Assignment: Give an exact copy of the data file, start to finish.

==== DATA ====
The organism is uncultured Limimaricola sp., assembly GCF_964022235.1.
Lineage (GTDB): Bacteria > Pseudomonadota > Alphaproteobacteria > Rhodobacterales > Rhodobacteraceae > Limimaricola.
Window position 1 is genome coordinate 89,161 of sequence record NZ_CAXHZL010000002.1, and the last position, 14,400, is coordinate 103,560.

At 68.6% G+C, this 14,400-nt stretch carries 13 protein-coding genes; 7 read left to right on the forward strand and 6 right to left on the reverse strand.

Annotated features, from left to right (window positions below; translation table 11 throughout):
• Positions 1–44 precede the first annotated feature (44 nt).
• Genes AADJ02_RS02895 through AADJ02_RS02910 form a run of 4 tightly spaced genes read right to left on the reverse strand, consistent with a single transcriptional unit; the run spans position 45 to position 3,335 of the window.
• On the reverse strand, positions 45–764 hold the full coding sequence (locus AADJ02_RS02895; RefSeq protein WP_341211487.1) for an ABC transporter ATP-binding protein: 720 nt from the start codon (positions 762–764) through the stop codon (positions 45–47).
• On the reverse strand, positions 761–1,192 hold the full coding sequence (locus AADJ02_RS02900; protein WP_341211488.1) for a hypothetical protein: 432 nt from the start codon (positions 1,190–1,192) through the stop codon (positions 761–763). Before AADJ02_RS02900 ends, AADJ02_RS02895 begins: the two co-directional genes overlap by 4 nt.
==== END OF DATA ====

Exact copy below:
The organism is uncultured Limimaricola sp., assembly GCF_964022235.1.
Lineage (GTDB): Bacteria > Pseudomonadota > Alphaproteobacteria > Rhodobacterales > Rhodobacteraceae > Limimaricola.
Window position 1 is genome coordinate 89,161 of sequence record NZ_CAXHZL010000002.1, and the last position, 14,400, is coordinate 103,560.

At 68.6% G+C, this 14,400-nt stretch carries 13 protein-coding genes; 7 read left to right on the forward strand and 6 right to left on the reverse strand.

Annotated features, from left to right (window positions below; translation table 11 throughout):
• Positions 1–44 precede the first annotated feature (44 nt).
• Genes AADJ02_RS02895 through AADJ02_RS02910 form a run of 4 tightly spaced genes read right to left on the reverse strand, consistent with a single transcriptional unit; the run spans position 45 to position 3,335 of the window.
• On the reverse strand, positions 45–764 hold the full coding sequence (locus AADJ02_RS02895; RefSeq protein WP_341211487.1) for an ABC transporter ATP-binding protein: 720 nt from the start codon (positions 762–764) through the stop codon (positions 45–47).
• On the reverse strand, positions 761–1,192 hold the full coding sequence (locus AADJ02_RS02900; protein WP_341211488.1) for a hypothetical protein: 432 nt from the start codon (positions 1,190–1,192) through the stop codon (positions 761–763). Before AADJ02_RS02900 ends, AADJ02_RS02895 begins: the two co-directional genes overlap by 4 nt.